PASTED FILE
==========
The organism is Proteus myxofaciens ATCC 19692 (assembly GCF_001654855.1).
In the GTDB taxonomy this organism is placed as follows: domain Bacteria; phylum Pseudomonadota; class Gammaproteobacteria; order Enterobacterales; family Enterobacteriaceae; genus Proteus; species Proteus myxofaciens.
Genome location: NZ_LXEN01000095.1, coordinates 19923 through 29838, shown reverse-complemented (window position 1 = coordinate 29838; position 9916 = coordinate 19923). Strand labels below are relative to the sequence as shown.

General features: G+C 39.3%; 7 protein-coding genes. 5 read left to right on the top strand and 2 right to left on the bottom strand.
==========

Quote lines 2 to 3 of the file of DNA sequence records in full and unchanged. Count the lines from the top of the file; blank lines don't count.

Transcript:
In the GTDB taxonomy this organism is placed as follows: domain Bacteria; phylum Pseudomonadota; class Gammaproteobacteria; order Enterobacterales; family Enterobacteriaceae; genus Proteus; species Proteus myxofaciens.
Genome location: NZ_LXEN01000095.1, coordinates 19923 through 29838, shown reverse-complemented (window position 1 = coordinate 29838; position 9916 = coordinate 19923). Strand labels below are relative to the sequence as shown.